Pompeo was vague about whether the goal of the increased pressure from zeroing out Iran oil imports was to get Iran to the table to try to negotiate a broader deal that would address issues the Trump administration said were not solved by the JCPOA.
Announcing the crackdown on Monday, Secretary of State Mike Pompeo said: "The goal remains simply: To deprive the outlaw regime of the funds that it has used to destabilize the Middle East for decades and incentivise Iran to behave like a normal country".
They were granted in part to give those countries time to eliminate their purchases of Iranian oil but also to ease any impact on global energy markets with the abrupt removal of Iran's production. The latter three have already wound down their imports but between them the others continue to buy a million barrels of oil a day from Iran.
But the other five continue to import Iranian oil and had lobbied for their waivers to be extended.
The Trump administration is poised to tell five nations, including allies Japan, South Korea and Turkey, that they will no longer be exempt from USA sanctions if they continue to import oil from Iran.
"As of May 2, the State Department will no longer grant sanctions waivers to any country that is now importing Iranian crude or condensate", the Washington Post's Josh Rogin reported on Sunday.
Geng Shuang, a Chinese Foreign Ministry spokesman, said at a daily news briefing in Beijing on Monday that it opposed unilateral US sanctions against Iran and that China's bilateral cooperation with Iran was in accordance with the law. "With this decision, Iran's economy will be under severe pressure as its hard currency earnings dry up and its foreign exchange reserves plummet".
U.S. Secretary of State Mike Pompeo speaks during a press briefing in Washington D.C., the United States, April 22, 2019.
China, one of Iran's largest customers, slammed the step, calling it more evidence of U.S.
Oil exports are a key source of revenue for Tehran, which has been hit hard by the reimposition of US sanctions.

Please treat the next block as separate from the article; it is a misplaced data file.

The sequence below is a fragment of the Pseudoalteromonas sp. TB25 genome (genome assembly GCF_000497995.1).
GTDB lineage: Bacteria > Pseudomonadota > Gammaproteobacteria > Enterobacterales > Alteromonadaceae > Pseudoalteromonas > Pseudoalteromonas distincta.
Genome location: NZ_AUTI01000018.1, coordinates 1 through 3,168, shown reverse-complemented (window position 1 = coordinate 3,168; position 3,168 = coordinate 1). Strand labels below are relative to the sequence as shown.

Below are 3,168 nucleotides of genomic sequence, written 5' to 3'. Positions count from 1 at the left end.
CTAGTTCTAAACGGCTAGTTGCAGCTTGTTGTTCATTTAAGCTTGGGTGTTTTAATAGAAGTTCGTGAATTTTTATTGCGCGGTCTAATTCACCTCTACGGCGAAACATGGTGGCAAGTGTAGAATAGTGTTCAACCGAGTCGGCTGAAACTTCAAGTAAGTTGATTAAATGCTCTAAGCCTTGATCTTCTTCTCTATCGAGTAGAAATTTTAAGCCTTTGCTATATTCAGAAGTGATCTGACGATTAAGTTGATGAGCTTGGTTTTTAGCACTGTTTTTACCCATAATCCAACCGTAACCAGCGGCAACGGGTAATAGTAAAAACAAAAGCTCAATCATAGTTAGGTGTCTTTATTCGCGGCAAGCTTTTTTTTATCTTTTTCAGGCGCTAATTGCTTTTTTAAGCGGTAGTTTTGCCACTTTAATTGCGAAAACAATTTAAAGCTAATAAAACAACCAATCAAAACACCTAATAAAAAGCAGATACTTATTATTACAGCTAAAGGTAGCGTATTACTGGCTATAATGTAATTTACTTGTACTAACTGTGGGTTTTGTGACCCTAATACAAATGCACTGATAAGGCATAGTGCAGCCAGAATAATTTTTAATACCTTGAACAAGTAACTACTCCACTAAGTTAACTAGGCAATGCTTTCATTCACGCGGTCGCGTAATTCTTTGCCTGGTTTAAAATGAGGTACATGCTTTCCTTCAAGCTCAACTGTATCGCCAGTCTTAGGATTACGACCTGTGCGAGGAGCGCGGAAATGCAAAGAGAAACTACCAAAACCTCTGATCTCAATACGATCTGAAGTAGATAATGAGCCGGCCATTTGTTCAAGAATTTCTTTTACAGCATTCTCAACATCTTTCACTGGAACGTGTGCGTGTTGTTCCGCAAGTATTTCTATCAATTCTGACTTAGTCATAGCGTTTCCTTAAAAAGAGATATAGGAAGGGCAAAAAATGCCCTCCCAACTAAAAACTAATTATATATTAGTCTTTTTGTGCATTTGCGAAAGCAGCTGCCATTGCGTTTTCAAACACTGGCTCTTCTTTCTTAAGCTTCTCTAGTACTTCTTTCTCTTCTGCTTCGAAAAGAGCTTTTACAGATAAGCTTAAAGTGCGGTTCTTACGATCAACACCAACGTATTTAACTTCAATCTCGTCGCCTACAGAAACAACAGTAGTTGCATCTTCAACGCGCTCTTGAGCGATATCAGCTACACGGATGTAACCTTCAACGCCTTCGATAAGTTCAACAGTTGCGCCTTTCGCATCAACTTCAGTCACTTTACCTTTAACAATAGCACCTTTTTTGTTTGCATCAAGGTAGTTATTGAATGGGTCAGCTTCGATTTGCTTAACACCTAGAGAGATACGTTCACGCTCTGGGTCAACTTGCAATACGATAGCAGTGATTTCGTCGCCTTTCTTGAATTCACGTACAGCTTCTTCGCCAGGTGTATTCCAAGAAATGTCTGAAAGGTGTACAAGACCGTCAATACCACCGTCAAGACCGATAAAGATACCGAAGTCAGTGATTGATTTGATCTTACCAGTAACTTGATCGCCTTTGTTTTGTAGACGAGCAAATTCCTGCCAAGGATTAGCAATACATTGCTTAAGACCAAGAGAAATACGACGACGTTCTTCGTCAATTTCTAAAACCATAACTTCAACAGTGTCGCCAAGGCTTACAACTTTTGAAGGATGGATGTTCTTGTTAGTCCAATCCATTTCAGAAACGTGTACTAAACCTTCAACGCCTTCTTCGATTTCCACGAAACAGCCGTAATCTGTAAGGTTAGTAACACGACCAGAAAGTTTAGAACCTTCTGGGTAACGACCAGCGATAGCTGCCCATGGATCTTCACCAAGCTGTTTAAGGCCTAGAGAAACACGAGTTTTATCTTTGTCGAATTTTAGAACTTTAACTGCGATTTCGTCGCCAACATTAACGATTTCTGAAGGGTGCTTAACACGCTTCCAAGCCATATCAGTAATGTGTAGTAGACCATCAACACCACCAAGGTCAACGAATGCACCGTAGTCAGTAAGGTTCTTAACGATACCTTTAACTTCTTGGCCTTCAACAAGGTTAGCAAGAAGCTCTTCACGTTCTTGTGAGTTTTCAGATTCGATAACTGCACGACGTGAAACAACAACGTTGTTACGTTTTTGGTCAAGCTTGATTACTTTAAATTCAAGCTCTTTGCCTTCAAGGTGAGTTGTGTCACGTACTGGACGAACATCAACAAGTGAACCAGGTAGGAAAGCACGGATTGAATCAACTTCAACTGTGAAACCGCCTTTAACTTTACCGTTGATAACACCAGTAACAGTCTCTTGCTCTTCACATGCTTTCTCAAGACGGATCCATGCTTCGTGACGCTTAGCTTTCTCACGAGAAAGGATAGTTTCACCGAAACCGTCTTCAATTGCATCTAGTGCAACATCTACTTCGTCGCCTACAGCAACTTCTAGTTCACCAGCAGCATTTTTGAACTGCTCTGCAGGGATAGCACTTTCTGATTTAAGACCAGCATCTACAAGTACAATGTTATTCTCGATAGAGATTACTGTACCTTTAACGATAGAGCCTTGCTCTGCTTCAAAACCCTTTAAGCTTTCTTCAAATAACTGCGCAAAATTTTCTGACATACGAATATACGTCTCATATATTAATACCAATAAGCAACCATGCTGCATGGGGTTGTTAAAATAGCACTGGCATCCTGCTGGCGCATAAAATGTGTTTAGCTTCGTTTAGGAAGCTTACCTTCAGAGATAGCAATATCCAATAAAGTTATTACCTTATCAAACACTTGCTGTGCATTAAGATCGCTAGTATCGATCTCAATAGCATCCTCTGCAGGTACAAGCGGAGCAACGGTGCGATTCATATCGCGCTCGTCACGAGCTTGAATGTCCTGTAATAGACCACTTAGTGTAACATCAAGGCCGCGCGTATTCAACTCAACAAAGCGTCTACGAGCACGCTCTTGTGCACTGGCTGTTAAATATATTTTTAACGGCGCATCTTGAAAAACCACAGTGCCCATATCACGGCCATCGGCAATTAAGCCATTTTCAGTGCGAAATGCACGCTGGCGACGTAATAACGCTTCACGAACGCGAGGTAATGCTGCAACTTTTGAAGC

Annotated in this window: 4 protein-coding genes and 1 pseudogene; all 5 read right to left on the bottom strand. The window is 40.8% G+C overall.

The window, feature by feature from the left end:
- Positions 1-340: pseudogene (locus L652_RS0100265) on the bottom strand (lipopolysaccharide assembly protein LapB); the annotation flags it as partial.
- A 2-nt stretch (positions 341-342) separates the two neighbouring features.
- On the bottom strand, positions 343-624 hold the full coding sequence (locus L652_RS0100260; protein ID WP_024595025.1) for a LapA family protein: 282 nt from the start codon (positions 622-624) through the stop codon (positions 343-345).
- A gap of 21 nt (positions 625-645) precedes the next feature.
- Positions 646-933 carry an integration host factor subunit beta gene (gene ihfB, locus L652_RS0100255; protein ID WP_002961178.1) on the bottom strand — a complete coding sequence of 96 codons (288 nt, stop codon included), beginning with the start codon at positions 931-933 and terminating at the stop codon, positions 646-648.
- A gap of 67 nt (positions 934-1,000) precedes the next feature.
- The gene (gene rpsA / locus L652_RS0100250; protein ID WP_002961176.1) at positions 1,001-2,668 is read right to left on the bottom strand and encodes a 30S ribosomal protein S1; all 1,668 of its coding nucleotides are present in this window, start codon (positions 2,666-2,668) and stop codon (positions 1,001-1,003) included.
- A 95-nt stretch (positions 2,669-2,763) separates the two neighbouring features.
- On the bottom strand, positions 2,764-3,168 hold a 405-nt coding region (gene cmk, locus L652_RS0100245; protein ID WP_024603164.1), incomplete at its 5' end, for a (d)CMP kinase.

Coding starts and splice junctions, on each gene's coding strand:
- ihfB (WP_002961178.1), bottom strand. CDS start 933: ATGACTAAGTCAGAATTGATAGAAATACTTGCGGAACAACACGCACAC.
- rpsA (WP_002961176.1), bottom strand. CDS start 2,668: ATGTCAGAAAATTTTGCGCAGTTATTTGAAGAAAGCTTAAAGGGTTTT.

Those arguments fell on deaf ears within the administration.
"We're going to zero", Pompeo said.
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But the decision to let the sanctions expire caught the oil market off guard.
"Regarding the illegal status of the sanctions, the Islamic Republic of Iran basically has not seen and does not see any worth and validity for the waivers", the foreign ministry said in a statement carried by the official IRNA news agency.
The US has announced it will no longer exempt countries from sanctions that aim to impose a complete oil embargo on Iran.
"In case of any threat, we will have not even an iota of doubt to protect and defend the Iranian waters", Tangsiri added.
In addition to China and India, the economies of Japan, South Korea, Taiwan, Turkey, Italy and Greece had also been granted waivers.
The official did not say whether Iraq had already discussed the increase with OPEC or with the United States. Both said questions about such provisions were "hypothetical", suggesting that some accommodation may be possible.
If crude prices rise much beyond the current levels, she says, Donald Trump will likely lean on Saudi Arabia and OPEC to put more oil into the market.
Brent crude, used to price global oils, jumped $1.84, or 2.6% to $73.80.
"It is a surprise that the requirement to cease importing Iranian oil should come at this next May deadline, ' said Elizabeth Rosenberg, director of the energy, economics and security program at Washington-based Center for a New American Security". "China's cooperation with Iran is open, transparent, reasonable and legitimate, and should be respected", Foreign Ministry spokesman Geng Shuang said in response to news that the USA planned on letting waivers expire.
"In the next few weeks, the Kingdom will be consulting closely with other producing countries and key oil consuming nations to ensure a well-balanced and stable oil market, for the benefits of producers and consumers as well as the stability", Al-Falih said in a statement sent to journalists by the Saudi Embassy today.
There were swift reactions in the region to the Trump administration's decision with Israeli Prime Minister Benjamin Netanyahu saying the move "is of great importance for increasing pressure on the Iranian terrorist regime".